During recent months, Morocco has seen rising tension between Islamists and secularists, escalating from wars of words to physical violence. The tension culminated in the April 24 killing by left-wing extremists of a student leader of Attajdid Tollabi (Student Renewal), a group close to the ruling Islamist Justice and Development Party (PJD). The shock of this incident has sparked fears that the Islamist-secularist confrontation could broaden, ultimately strengthening the regime’s position and undermining pro-democracy forces.
At the beginning of April, the Ibn Rochd Center, a secularist think tank in Rabat, held a roundtable discussion titled “The Left, Islamists, and Democracy: Is Mutual Understanding Possible?” Representatives from leftist and Islamist parties were invited along with a wide range of intellectuals to discuss how to overcome their division and form a united front for meaningful democratic reforms, something the Moroccan regime is reluctant to embrace. Days later, Attajdid Tollabi followed suit, announcing its own roundtable at Sidi Mohamed Ben Abdellah University in Fez and inviting PJD secretariat member Abdelali Hamieddine and Socialist Union for Popular Forces Party leader Hassan Tarek. During the run-up to the forum, the left-wing extremist group Annahj Democrati Al Qaidi (Basist Democratic Path), issued a statement on April 23 threatening the organizers that they would not tolerate the presence of PJD members, saying “They shall not pass, they shall not pass. . . . and if they pass, it will be over our dead bodies.”
The group specifically objected to the participation of Hamieddine, whom they accuse of taking part in the death of Mohamed Benaissa Ait El Jid in 1993 during clashes between Islamists and left-wing students at the very same university. Hamieddine was acquitted after serving two years of his sentence, and later in 2005, the equity and reconciliation commission compensated him for the years he wrongly spent in jail. However, the case still haunts Hamieddine and has been used as political ammunition against him and his party. Worried that clashes would take place, the Islamist students decided to cancel the event, but were caught by surprise when masked assailants armed with knives and swords attackedthem on April 24, killing Abderrahim Hasnaoui and critically wounding two others. Attajdid Tollabi accuses Annahj Al Qaidi of carrying out the attack and has called on the government to list it as a terrorist organization.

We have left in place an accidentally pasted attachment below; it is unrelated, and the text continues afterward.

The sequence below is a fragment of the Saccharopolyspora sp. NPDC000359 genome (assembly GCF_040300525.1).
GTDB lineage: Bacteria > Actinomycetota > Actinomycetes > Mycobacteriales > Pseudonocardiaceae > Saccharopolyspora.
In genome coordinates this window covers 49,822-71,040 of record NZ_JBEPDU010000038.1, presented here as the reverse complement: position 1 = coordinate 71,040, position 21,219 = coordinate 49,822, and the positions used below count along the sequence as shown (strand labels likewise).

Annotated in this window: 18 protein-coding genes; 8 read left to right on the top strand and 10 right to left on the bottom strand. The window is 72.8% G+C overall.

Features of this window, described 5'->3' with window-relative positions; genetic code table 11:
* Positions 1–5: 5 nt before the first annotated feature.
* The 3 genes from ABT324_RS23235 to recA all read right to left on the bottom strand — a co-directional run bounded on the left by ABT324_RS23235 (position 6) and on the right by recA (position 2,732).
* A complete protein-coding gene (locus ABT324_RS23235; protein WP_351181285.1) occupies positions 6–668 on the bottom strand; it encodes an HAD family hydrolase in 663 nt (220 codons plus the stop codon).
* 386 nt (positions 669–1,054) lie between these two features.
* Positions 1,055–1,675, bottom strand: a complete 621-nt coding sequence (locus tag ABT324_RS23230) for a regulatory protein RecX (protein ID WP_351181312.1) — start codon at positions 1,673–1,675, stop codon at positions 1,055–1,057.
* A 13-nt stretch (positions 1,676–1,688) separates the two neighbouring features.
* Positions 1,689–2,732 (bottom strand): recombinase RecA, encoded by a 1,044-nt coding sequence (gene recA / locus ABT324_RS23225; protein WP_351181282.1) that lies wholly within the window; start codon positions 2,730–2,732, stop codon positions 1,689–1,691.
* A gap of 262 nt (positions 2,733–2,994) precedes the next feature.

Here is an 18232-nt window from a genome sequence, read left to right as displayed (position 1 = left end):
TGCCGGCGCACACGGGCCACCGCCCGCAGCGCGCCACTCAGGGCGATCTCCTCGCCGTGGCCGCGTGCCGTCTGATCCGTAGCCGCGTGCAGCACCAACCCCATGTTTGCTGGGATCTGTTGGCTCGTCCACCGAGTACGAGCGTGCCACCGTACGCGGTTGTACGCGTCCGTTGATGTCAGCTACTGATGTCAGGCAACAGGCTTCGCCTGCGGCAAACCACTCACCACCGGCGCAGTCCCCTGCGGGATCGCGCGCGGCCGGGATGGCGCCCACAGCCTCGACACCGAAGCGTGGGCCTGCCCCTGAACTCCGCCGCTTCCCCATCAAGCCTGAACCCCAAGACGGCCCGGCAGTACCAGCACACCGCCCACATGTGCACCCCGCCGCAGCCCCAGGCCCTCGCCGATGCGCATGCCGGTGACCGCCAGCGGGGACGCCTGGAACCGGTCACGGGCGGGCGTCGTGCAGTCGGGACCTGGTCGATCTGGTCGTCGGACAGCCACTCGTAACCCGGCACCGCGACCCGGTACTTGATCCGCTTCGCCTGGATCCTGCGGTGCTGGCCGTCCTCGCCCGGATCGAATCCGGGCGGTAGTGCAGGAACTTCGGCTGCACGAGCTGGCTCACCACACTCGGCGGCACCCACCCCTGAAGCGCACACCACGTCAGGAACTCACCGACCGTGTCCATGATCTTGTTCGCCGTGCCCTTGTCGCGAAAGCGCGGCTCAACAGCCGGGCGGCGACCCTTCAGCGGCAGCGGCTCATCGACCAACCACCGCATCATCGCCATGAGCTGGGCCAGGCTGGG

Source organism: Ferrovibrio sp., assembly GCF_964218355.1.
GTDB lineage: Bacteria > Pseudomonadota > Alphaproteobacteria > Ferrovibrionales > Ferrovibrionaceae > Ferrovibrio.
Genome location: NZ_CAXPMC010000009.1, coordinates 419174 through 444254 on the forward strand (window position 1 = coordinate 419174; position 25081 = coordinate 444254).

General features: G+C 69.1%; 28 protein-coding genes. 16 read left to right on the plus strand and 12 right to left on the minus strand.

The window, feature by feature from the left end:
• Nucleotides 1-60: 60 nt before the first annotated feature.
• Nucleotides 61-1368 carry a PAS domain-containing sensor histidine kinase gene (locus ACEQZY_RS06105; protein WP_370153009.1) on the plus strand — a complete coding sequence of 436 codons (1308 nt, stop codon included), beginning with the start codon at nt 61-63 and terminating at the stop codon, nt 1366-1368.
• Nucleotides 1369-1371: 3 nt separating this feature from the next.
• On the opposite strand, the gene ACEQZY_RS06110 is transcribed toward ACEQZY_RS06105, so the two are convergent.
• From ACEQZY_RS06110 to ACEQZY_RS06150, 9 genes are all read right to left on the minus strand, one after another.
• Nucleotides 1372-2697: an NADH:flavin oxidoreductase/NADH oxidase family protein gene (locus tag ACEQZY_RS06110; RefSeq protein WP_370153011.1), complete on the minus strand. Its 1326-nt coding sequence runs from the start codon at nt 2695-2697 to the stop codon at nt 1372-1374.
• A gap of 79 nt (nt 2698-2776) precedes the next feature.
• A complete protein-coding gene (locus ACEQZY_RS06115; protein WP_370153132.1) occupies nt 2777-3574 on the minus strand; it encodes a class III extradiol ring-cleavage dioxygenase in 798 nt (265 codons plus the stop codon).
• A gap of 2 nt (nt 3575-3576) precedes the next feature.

Although this is not the first time that clashes between Islamist and leftist students have broken out—Moroccan Universities went through sporadic student violence between leftists and Islamists in the 1990s that caused some deaths and many injuries—in the recent clashes, a student belonging to a group closely affiliated with the ruling PJD was targeted. The PJD sees this as an attack on the party itself and an attempt to draw it into retaliatory violence. The authorities have taken a mixed stance towards the incident. After receiving royal support, the prime minister promised a halt to university violence, and dozens of students accused of involvement in the clashes were arrested, including several suspects in the murder of Hasnaoui. Likewise, the Ministry of the Interior and the Ministry of Higher Education signed a joint protocol granting security forces the right to intervene on campuses without the university president’s permission should there be a threat to public security. However, they banned several student activities, including one memorial for the slain student at the crime scene.